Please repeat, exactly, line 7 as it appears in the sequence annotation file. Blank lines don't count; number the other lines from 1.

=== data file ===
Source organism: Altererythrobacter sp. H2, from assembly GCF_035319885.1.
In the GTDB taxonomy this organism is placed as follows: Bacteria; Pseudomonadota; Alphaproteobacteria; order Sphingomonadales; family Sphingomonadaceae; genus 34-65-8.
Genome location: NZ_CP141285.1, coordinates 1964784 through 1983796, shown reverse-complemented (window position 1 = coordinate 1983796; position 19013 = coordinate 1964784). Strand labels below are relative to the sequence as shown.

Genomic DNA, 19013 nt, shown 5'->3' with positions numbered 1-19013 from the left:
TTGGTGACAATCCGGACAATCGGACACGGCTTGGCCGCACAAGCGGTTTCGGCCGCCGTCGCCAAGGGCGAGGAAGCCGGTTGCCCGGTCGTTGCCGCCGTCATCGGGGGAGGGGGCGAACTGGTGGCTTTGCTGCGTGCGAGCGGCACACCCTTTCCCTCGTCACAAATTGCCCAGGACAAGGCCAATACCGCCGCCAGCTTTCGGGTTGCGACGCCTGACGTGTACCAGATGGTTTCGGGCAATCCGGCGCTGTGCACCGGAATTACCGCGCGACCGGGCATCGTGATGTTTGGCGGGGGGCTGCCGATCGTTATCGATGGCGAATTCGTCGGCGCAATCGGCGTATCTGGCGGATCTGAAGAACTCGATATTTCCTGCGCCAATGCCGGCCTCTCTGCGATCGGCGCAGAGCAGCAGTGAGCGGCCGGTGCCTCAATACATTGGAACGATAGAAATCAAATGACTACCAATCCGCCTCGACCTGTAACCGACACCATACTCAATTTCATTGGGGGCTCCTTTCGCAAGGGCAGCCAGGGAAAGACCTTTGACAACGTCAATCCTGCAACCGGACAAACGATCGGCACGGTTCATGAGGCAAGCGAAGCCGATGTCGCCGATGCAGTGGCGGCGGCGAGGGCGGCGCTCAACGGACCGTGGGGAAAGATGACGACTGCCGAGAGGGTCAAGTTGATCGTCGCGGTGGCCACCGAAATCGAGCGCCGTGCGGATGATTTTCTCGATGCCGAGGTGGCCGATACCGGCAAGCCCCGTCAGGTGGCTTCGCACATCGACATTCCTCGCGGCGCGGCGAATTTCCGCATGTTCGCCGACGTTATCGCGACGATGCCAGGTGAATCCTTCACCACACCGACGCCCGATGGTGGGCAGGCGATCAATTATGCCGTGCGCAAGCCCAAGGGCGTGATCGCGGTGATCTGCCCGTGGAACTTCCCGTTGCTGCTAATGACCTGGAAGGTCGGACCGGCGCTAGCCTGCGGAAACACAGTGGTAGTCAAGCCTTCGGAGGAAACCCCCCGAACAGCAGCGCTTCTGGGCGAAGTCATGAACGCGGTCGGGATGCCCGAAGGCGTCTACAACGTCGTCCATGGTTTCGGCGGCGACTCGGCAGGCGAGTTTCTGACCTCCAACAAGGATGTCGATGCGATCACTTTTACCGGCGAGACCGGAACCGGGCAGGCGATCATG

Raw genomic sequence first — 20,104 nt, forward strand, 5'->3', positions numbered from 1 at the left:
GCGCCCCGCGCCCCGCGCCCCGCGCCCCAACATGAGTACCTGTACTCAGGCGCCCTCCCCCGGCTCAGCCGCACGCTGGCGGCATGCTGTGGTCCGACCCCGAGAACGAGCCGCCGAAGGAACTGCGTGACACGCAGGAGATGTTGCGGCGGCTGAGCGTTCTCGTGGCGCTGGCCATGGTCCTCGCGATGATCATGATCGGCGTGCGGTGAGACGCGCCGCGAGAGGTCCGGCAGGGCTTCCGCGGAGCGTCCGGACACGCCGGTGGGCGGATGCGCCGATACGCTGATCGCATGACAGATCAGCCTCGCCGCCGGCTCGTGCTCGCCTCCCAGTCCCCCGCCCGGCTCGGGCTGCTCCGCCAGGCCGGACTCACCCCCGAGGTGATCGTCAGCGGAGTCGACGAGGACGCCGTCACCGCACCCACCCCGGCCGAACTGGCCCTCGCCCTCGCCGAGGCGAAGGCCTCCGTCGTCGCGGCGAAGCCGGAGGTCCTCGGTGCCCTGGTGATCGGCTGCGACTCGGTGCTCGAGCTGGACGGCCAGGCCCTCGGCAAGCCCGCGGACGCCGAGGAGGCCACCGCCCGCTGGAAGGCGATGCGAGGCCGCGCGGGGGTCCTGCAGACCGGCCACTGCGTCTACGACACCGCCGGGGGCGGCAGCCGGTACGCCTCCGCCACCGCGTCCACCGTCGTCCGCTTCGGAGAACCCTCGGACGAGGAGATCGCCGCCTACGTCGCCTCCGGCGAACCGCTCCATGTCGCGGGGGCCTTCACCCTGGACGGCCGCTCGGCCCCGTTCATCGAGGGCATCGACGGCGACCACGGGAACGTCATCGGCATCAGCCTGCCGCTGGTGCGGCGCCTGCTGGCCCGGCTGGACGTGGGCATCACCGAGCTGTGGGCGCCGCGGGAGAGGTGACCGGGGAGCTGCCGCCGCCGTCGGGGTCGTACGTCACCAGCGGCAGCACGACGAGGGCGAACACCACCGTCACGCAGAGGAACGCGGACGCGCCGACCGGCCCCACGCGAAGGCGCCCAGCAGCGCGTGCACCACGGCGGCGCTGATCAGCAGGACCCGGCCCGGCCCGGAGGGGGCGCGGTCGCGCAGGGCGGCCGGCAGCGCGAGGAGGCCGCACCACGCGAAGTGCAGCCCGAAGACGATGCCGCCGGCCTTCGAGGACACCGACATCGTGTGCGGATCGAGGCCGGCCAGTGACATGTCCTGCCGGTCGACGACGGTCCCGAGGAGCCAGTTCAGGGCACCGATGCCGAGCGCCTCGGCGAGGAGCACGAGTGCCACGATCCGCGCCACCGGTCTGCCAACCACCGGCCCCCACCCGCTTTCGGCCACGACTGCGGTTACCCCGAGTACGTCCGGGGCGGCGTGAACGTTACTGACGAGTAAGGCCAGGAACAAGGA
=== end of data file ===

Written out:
GCGCCCCGCGCCCCGCGCCCCGCGCCCCAACATGAGTACCTGTACTCAGGCGCCCTCCCCCGGCTCAGCCGCACGCTGGCGGCATGCTGTGGTCCGACCCCGAGAACGAGCCGCCGAAGGAACTGCGTGACACGCAGGAGATGTTGCGGCGGCTGAGCGTTCTCGTGGCGCTGGCCATGGTCCTCGCGATGATCATGATCGGCGTGCGGTGAGACGCGCCGCGAGAGGTCCGGCAGGGCTTCCGCGGAGCGTCCGGACACGCCGGTGGGCGGATGCGCCGATACGCTGATCGCATGACAGATCAGCCTCGCCGCCGGCTCGTGCTCGCCTCCCAGTCCCCCGCCCGGCTCGGGCTGCTCCGCCAGGCCGGACTCACCCCCGAGGTGATCGTCAGCGGAGTCGACGAGGACGCCGTCACCGCACCCACCCCGGCCGAACTGGCCCTCGCCCTCGCCGAGGCGAAGGCCTCCGTCGTCGCGGCGAAGCCGGAGGTCCTCGGTGCCCTGGTGATCGGCTGCGACTCGGTGCTCGAGCTGGACGGCCAGGCCCTCGGCAAGCCCGCGGACGCCGAGGAGGCCACCGCCCGCTGGAAGGCGATGCGAGGCCGCGCGGGGGTCCTGCAGACCGGCCACTGCGTCTACGACACCGCCGGGGGCGGCAGCCGGTACGCCTCCGCCACCGCGTCCACCGTCGTCCGCTTCGGAGAACCCTCGGACGAGGAGATCGCCGCCTACGTCGCCTCCGGCGAACCGCTCCATGTCGCGGGGGCCTTCACCCTGGACGGCCGCTCGGCCCCGTTCATCGAGGGCATCGACGGCGACCACGGGAACGTCATCGGCATCAGCCTGCCGCTGGTGCGGCGCCTGCTGGCCCGGCTGGACGTGGGCATCACCGAGCTGTGGGCGCCGCGGGAGAGGTGACCGGGGAGCTGCCGCCGCCGTCGGGGTCGTACGTCACCAGCGGCAGCACGACGAGGGCGAACACCACCGTCACGCAGAGGAACGCGGACGCGCCGACCGGCCCCACGCGAAGGCGCCCAGCAGCGCGTGCACCACGGCGGCGCTGATCAGCAGGACCCGGCCCGGCCCGGAGGGGGCGCGGTCGCGCAGGGCGGCCGGCAGCGCGAGGAGGCCGCACCACGCGAAGTGCAGCCCGAAGACGATGCCGCCGGCCTTCGAGGACACCGACATCGTGTGCGGATCGAGGCCGGCCAGTGACATGTCCTGCCGGTCGACGACGGTCCCGAGGAGCCAGTTCAGGGCACCGATGCCGAGCGCCTCGGCGAGGAGCACGAGTGCCACGATCCGCGCCACCGGTCTGCCAACCACCGGCCCCCACCCGCTTTCGGCCACGACTGCGGTTACCCCGAGTACGTCCGGGGCGGCGTGAACGTTACTGACGAGTAAGGCCAGGAACAAGGA